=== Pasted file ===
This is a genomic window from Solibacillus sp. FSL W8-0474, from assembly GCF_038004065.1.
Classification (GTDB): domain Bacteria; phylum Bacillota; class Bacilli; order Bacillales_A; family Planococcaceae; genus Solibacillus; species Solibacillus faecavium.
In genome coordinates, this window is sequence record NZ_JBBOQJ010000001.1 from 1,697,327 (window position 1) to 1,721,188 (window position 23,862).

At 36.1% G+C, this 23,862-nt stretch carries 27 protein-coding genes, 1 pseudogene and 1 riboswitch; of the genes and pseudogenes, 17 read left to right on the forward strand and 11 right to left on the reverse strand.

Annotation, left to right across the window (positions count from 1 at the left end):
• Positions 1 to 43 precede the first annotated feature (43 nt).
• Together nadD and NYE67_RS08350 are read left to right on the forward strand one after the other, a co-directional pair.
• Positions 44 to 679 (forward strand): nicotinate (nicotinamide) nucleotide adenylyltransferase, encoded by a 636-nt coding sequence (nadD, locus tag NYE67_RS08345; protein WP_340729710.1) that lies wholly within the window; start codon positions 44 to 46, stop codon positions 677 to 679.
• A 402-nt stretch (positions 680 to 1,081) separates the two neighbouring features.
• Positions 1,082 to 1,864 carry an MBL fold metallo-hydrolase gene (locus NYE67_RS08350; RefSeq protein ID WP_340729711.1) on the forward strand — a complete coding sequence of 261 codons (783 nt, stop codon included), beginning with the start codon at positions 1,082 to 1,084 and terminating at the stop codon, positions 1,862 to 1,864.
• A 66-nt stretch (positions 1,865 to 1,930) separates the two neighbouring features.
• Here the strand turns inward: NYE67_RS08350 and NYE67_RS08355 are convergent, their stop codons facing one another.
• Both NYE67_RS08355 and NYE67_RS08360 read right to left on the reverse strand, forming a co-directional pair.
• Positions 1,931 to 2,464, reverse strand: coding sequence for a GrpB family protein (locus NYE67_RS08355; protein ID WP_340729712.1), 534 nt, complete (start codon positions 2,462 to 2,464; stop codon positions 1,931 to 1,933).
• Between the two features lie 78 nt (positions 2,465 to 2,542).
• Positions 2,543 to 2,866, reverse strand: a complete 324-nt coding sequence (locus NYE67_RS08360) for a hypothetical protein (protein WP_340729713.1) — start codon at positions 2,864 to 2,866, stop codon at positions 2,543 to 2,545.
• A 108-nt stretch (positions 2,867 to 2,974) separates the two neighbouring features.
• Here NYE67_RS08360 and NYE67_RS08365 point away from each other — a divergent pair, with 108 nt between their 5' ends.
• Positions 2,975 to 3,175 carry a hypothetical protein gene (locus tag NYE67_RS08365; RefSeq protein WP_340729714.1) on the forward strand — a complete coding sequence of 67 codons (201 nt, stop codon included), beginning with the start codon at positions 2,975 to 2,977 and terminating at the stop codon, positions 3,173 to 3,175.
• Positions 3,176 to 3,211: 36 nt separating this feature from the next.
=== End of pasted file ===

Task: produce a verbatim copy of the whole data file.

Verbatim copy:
This is a genomic window from Solibacillus sp. FSL W8-0474, from assembly GCF_038004065.1.
Classification (GTDB): domain Bacteria; phylum Bacillota; class Bacilli; order Bacillales_A; family Planococcaceae; genus Solibacillus; species Solibacillus faecavium.
In genome coordinates, this window is sequence record NZ_JBBOQJ010000001.1 from 1,697,327 (window position 1) to 1,721,188 (window position 23,862).

At 36.1% G+C, this 23,862-nt stretch carries 27 protein-coding genes, 1 pseudogene and 1 riboswitch; of the genes and pseudogenes, 17 read left to right on the forward strand and 11 right to left on the reverse strand.

Annotation, left to right across the window (positions count from 1 at the left end):
• Positions 1 to 43 precede the first annotated feature (43 nt).
• Together nadD and NYE67_RS08350 are read left to right on the forward strand one after the other, a co-directional pair.
• Positions 44 to 679 (forward strand): nicotinate (nicotinamide) nucleotide adenylyltransferase, encoded by a 636-nt coding sequence (nadD, locus tag NYE67_RS08345; protein WP_340729710.1) that lies wholly within the window; start codon positions 44 to 46, stop codon positions 677 to 679.
• A 402-nt stretch (positions 680 to 1,081) separates the two neighbouring features.
• Positions 1,082 to 1,864 carry an MBL fold metallo-hydrolase gene (locus NYE67_RS08350; RefSeq protein ID WP_340729711.1) on the forward strand — a complete coding sequence of 261 codons (783 nt, stop codon included), beginning with the start codon at positions 1,082 to 1,084 and terminating at the stop codon, positions 1,862 to 1,864.
• A 66-nt stretch (positions 1,865 to 1,930) separates the two neighbouring features.
• Here the strand turns inward: NYE67_RS08350 and NYE67_RS08355 are convergent, their stop codons facing one another.
• Both NYE67_RS08355 and NYE67_RS08360 read right to left on the reverse strand, forming a co-directional pair.
• Positions 1,931 to 2,464, reverse strand: coding sequence for a GrpB family protein (locus NYE67_RS08355; protein ID WP_340729712.1), 534 nt, complete (start codon positions 2,462 to 2,464; stop codon positions 1,931 to 1,933).
• Between the two features lie 78 nt (positions 2,465 to 2,542).
• Positions 2,543 to 2,866, reverse strand: a complete 324-nt coding sequence (locus NYE67_RS08360) for a hypothetical protein (protein WP_340729713.1) — start codon at positions 2,864 to 2,866, stop codon at positions 2,543 to 2,545.
• A 108-nt stretch (positions 2,867 to 2,974) separates the two neighbouring features.
• Here NYE67_RS08360 and NYE67_RS08365 point away from each other — a divergent pair, with 108 nt between their 5' ends.
• Positions 2,975 to 3,175 carry a hypothetical protein gene (locus tag NYE67_RS08365; RefSeq protein WP_340729714.1) on the forward strand — a complete coding sequence of 67 codons (201 nt, stop codon included), beginning with the start codon at positions 2,975 to 2,977 and terminating at the stop codon, positions 3,173 to 3,175.
• Positions 3,176 to 3,211: 36 nt separating this feature from the next.